Spotify has the bigger platform, with 400 million monthly listeners (CNET2/2/22), while Pandora has hemorrhaged listeners year after year since 2019. (Note that these numbers are from before big artists like Neil Young boycotted Spotify over Joe Rogen; Young still has an entire  channel on SiriusXM.) But Liberty has built an ad-selling powerhouse in SXM Media that Spotify’s own Megaphone struggles to compete with. In fact, with SXM’s help, Pandora has increased its ad revenue despite shrinking listenership. SXM Media signed deals with NBCMSNBCCNBCSoundcloud and Audiochuck early on, and has since signed with Spanish-language reVolver Podcasts and Crooked Media (home of Pod Save America). In February 2020, SiriusXM made a $75 million minority equity investment into SoundCloud, which expands on their ad agreement.

Sirius has also drawn more listeners to its content than SpotifySpotify’s Joe Rogan Experience remains the most popular individual podcast, while SiriusXM’s Crime Junkies comes in third in Edison Research show rankings. But the Stitcher podcast network has topped Triton Digital’s weekly download rankings for over a year, after it edged out NPR. And SXM Media beats Spotify in Edison Researcher’s rankings for “top podcasts networks by reach.”

Sirius also bought Conan O’Brien’s Team Coco podcast network and digital media company last year, adding a network with 180 million annual downloads (Tech Crunch4/23/22)

But winning the so-called “podcast wars” has never been just about platforms. It’s about building a whole end-to-end system for producing, hosting, monetizing and then platforming content. Spotify and Liberty are the only companies that have unlocked this “final infinity stone” in the US market (Input2/22/21).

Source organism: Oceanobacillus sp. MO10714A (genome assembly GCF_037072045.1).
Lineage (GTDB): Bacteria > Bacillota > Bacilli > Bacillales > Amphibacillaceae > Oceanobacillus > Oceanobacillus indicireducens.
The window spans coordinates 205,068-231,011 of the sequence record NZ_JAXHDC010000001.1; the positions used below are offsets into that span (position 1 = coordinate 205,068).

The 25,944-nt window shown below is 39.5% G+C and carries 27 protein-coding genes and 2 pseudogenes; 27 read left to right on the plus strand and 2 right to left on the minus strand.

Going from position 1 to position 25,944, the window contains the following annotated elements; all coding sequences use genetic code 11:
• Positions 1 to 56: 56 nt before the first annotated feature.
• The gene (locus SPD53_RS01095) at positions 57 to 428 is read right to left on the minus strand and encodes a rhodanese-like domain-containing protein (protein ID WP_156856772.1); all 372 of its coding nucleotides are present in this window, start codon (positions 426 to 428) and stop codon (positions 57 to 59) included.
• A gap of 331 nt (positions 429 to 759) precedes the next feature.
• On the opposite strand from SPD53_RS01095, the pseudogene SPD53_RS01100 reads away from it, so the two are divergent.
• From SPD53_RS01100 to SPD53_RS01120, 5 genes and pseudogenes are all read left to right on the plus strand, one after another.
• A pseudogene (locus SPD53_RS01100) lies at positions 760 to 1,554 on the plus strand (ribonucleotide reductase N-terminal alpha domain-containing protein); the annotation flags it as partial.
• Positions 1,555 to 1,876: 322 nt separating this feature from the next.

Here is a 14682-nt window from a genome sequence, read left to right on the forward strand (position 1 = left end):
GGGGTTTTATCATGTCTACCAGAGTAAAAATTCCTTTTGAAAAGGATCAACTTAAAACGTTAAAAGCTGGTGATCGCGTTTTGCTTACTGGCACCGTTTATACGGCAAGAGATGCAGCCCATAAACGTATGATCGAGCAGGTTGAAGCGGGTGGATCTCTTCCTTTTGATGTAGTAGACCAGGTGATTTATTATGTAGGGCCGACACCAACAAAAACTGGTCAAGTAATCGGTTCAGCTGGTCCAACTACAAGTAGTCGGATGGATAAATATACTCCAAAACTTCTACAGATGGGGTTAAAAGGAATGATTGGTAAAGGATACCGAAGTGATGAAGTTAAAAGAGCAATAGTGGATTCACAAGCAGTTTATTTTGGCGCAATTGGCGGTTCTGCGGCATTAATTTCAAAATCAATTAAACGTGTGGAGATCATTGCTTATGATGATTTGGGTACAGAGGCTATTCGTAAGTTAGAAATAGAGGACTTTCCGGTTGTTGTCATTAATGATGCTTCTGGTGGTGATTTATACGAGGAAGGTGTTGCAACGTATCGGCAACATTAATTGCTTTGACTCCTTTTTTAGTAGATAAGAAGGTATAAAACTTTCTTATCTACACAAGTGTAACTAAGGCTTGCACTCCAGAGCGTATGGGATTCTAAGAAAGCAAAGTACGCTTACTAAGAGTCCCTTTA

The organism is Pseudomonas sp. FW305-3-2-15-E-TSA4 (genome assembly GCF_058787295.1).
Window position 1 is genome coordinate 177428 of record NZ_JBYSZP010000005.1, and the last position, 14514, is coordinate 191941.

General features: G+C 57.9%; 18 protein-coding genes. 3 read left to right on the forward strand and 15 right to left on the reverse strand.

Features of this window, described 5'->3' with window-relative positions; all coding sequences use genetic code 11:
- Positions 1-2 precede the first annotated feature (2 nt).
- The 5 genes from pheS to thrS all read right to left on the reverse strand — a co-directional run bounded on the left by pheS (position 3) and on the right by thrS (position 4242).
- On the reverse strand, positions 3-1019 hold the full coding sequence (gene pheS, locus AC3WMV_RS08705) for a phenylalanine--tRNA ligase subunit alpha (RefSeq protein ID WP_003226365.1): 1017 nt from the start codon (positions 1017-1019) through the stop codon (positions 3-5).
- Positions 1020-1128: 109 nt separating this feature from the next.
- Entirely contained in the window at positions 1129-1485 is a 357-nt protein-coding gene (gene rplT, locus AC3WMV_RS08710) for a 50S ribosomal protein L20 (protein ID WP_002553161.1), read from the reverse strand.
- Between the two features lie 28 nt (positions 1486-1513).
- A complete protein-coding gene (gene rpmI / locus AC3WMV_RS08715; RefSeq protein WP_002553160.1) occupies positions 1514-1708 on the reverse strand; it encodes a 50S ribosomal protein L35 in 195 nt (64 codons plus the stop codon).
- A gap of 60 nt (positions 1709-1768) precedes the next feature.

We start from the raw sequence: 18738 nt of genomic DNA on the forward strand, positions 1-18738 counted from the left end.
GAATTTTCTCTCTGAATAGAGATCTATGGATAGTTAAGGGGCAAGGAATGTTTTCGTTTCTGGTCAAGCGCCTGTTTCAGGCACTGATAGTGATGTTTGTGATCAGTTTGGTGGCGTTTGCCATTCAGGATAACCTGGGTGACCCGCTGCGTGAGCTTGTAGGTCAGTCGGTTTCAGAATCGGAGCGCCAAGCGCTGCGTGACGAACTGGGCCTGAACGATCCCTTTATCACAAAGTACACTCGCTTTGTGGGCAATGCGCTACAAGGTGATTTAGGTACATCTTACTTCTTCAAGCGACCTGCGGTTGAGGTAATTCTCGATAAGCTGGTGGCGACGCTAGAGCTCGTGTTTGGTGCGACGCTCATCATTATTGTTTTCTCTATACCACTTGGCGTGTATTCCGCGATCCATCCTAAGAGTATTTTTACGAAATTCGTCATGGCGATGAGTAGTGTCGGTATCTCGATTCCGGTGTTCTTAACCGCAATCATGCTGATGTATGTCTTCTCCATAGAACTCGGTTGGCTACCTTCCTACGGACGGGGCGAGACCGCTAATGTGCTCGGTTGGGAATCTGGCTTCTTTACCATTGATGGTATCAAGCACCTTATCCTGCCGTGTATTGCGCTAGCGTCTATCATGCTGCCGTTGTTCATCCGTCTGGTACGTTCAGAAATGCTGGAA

Friday, January 6, 2023

Worker strikes and union elections surged in 2022 – could it mark a turning point for organized labor?


Marick Masters, Wayne State University

Workers organized and took to the picket line in increased numbers in 2022 to demand better pay and working conditions, leading to optimism among labor leaders and advocates that they’re witnessing a turnaround in labor’s sagging fortunes.

Teachers, journalists and baristas were among the tens of thousands of workers who went on strike – and it took an act of Congress to prevent 115,000 railroad employees from walking out as well. In total, there have been at least 20 major work stoppages involving at least 1,000 workers each in 2022, up from 16 in 2021, and hundreds more that were smaller.

At the same time, workers at Starbucks, Amazon, Apple and dozens of other companies filed over 2,000 petitions to form unions during the year – the most since 2015. Workers won 76% of the 1,363 elections that were held.

Historically, however, these figures are pretty tepid. The number of major work stoppages has been plunging for decades, from nearly 200 as recently as 1980, while union elections typically exceeded 5,000 a year before the 1980s. As of 2021, union membership was at about the lowest level on record, at 10.3%. In the 1950s, over 1 in 3 workers belonged to a union.

As a labor scholar, I agree that the evidence shows a surge in union activism. The obvious question is: Do these developments manifest a tipping point?

Signs of increased union activism

First, let’s take a closer look at 2022.

The most noteworthy sign of labor’s revival has been the rise in the number of petitions filed with the National Labor Relations Board. In fiscal year 2022, which ended in September, workers filed 2,072 petitions, up 63% from the previous year. Starbucks workers alone filed 354 of these petitions, winning the vast majority of the elections held. In addition, employees at companies historically deemed untouchable by unions, including Apple, Microsoft and Wells Fargo, also scored wins.

The increase in strike activity is also important. And while the major strikes that involve 1,000 or more employees and are tracked by the Bureau of Labor Statistics arouse the greatest attention, they represent only the tip of the iceberg.

The bureau recorded 20 major strikes in 2022, which is about 25% more than the average of 16 a year over the past two decades. Examples of these major strikes include the recent one-day New York Times walkout, two strikes in California involving more than 3,000 workers at health care company Kaiser Permanente, 2,100 workers at Frontier Communications and 48,000 workers at the University of California.